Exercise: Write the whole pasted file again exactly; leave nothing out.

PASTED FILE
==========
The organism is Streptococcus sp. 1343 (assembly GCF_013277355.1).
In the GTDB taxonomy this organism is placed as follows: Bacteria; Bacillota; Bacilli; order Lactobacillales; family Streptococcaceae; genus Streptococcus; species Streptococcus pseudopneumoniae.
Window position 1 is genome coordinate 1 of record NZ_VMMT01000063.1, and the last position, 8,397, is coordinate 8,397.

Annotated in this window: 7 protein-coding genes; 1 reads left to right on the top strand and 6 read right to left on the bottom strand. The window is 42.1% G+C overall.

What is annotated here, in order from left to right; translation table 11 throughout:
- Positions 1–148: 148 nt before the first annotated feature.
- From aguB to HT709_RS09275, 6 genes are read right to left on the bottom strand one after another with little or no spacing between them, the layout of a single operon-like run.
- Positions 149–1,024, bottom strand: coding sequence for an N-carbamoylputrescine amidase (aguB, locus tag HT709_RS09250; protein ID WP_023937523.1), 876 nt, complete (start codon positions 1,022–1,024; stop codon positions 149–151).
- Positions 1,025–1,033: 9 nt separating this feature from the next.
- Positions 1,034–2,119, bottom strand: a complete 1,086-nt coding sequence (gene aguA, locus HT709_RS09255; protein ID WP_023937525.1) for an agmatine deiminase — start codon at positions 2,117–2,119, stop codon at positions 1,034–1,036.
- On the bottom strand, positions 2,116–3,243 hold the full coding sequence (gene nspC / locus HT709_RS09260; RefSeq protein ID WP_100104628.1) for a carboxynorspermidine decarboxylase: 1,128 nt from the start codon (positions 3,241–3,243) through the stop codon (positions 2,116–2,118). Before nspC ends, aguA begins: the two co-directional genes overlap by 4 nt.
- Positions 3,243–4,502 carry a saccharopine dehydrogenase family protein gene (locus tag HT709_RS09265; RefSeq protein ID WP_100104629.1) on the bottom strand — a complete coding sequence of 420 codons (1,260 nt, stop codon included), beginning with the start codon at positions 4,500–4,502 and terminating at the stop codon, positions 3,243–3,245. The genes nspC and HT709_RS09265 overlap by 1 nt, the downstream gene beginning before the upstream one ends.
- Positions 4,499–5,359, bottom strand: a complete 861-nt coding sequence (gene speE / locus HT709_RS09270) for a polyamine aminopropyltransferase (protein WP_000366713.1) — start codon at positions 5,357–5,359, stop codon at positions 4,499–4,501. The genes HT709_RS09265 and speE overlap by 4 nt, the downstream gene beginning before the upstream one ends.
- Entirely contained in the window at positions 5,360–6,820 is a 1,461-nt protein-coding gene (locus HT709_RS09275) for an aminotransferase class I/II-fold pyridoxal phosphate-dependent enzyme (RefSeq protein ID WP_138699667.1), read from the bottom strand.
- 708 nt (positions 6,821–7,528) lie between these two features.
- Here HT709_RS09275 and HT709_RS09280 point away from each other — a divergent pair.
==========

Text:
The organism is Streptococcus sp. 1343 (assembly GCF_013277355.1).
In the GTDB taxonomy this organism is placed as follows: Bacteria; Bacillota; Bacilli; order Lactobacillales; family Streptococcaceae; genus Streptococcus; species Streptococcus pseudopneumoniae.
Window position 1 is genome coordinate 1 of record NZ_VMMT01000063.1, and the last position, 8,397, is coordinate 8,397.

Annotated in this window: 7 protein-coding genes; 1 reads left to right on the top strand and 6 read right to left on the bottom strand. The window is 42.1% G+C overall.

What is annotated here, in order from left to right; translation table 11 throughout:
- Positions 1–148: 148 nt before the first annotated feature.
- From aguB to HT709_RS09275, 6 genes are read right to left on the bottom strand one after another with little or no spacing between them, the layout of a single operon-like run.
- Positions 149–1,024, bottom strand: coding sequence for an N-carbamoylputrescine amidase (aguB, locus tag HT709_RS09250; protein ID WP_023937523.1), 876 nt, complete (start codon positions 1,022–1,024; stop codon positions 149–151).
- Positions 1,025–1,033: 9 nt separating this feature from the next.
- Positions 1,034–2,119, bottom strand: a complete 1,086-nt coding sequence (gene aguA, locus HT709_RS09255; protein ID WP_023937525.1) for an agmatine deiminase — start codon at positions 2,117–2,119, stop codon at positions 1,034–1,036.
- On the bottom strand, positions 2,116–3,243 hold the full coding sequence (gene nspC / locus HT709_RS09260; RefSeq protein ID WP_100104628.1) for a carboxynorspermidine decarboxylase: 1,128 nt from the start codon (positions 3,241–3,243) through the stop codon (positions 2,116–2,118). Before nspC ends, aguA begins: the two co-directional genes overlap by 4 nt.
- Positions 3,243–4,502 carry a saccharopine dehydrogenase family protein gene (locus tag HT709_RS09265; RefSeq protein ID WP_100104629.1) on the bottom strand — a complete coding sequence of 420 codons (1,260 nt, stop codon included), beginning with the start codon at positions 4,500–4,502 and terminating at the stop codon, positions 3,243–3,245. The genes nspC and HT709_RS09265 overlap by 1 nt, the downstream gene beginning before the upstream one ends.
- Positions 4,499–5,359, bottom strand: a complete 861-nt coding sequence (gene speE / locus HT709_RS09270) for a polyamine aminopropyltransferase (protein WP_000366713.1) — start codon at positions 5,357–5,359, stop codon at positions 4,499–4,501. The genes HT709_RS09265 and speE overlap by 4 nt, the downstream gene beginning before the upstream one ends.
- Entirely contained in the window at positions 5,360–6,820 is a 1,461-nt protein-coding gene (locus HT709_RS09275) for an aminotransferase class I/II-fold pyridoxal phosphate-dependent enzyme (RefSeq protein ID WP_138699667.1), read from the bottom strand.
- 708 nt (positions 6,821–7,528) lie between these two features.
- Here HT709_RS09275 and HT709_RS09280 point away from each other — a divergent pair.